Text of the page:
As they walked, he said, “Felchim, could you find a few strong backs to help us clear out Bessach’s quarters?  We’ll need a wagon, too.  Preferably one that we won’t need back for a month or so.”

“You may need several,” the charioteer said.

“No, I think that whatever won’t fit will be better sold.”  They reached the trees, and Taliesin removed his sandals.  “I need to pray and meditate for a bit, but I should be done in an hour or so.”

“You are full of surprises,” Felchim said with a shake of his head.

“Am I now?” Taliesin said.  “I’ll take that as a compliment.”

He made his way into the trees, noting their wild condition and the unruly undergrowth.  The sacred groves of worship were supposed to be dense and difficult to navigate, but not neglected like this one was.  He heard the whisper of the leaves around him, a language of long sighs and longer patience.  The noise of the courtyard was muffled, and by the time he stepped into the central ring of trees, he had put the priests and servants completely out of his mind.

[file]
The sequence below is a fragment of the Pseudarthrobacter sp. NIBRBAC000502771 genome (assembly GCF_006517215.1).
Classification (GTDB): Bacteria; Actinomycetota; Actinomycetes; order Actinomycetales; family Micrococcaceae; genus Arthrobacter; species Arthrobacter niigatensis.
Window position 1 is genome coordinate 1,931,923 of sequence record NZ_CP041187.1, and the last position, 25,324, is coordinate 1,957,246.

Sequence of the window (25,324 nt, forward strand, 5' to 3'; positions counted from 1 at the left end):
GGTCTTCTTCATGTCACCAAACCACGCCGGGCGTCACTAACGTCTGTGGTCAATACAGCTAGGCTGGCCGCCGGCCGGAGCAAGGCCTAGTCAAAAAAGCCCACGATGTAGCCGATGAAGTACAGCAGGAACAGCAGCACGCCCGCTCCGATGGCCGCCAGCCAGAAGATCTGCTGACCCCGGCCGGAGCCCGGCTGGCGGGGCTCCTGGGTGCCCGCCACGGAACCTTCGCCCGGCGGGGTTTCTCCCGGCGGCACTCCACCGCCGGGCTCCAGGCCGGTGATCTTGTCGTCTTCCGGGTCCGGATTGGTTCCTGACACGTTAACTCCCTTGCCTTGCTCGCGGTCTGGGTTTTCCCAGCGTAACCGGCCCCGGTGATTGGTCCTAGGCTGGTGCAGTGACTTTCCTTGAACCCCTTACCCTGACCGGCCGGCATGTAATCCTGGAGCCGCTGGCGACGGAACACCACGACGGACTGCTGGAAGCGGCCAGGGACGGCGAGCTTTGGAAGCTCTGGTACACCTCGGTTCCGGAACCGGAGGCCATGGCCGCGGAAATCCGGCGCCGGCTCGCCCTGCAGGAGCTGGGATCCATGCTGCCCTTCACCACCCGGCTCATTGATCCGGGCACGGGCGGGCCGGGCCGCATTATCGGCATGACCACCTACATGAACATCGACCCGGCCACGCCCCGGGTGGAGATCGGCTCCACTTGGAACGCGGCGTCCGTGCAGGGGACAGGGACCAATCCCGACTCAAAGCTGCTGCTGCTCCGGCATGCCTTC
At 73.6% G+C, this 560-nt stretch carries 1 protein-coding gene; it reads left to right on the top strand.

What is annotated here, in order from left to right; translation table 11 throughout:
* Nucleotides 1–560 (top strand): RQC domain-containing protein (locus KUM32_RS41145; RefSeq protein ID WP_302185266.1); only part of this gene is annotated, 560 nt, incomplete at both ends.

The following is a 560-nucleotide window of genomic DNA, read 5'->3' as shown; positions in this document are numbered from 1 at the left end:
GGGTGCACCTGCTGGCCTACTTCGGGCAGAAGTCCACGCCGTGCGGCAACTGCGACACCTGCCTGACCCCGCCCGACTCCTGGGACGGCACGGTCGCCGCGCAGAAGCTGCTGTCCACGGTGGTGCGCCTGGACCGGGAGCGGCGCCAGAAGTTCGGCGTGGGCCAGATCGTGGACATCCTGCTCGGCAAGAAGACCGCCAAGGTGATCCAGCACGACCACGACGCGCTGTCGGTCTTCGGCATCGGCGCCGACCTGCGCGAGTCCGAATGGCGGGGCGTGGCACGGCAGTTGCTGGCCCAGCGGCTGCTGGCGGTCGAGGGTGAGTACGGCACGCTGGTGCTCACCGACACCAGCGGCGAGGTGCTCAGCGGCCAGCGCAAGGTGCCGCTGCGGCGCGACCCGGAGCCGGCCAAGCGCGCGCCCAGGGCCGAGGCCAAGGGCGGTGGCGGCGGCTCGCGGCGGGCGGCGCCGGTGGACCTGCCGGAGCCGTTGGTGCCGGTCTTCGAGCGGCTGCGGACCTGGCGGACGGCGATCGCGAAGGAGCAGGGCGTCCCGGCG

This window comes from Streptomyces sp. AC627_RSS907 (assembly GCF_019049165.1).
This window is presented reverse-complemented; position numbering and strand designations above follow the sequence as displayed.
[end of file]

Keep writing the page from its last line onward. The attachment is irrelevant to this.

The sacred grove of Taris had mostly oak and rowan trees, with a few alders, the tree of kingship, scattered throughout.  Taliesin touched each trunk in the central ring, feeling the ancient grandeur of each, and speaking peace in return.  The trees bowed inwards slightly as he made his way around, blocking the entire sky and enveloping Taliesin in warm green light.  He sighed in rhythm with the waving branches, feeling all care pass from him as he knelt in prayer.

It took an effort to return to the world of men, but Taliesin knew that he could not stay within the trees forever.  As he emerged from the grove, he felt the weight of his responsibilities settle back on him.  He shrugged it into a more comfortable position, and noticed Felchim waiting for him.  “Did you find a few hands to help?” he asked.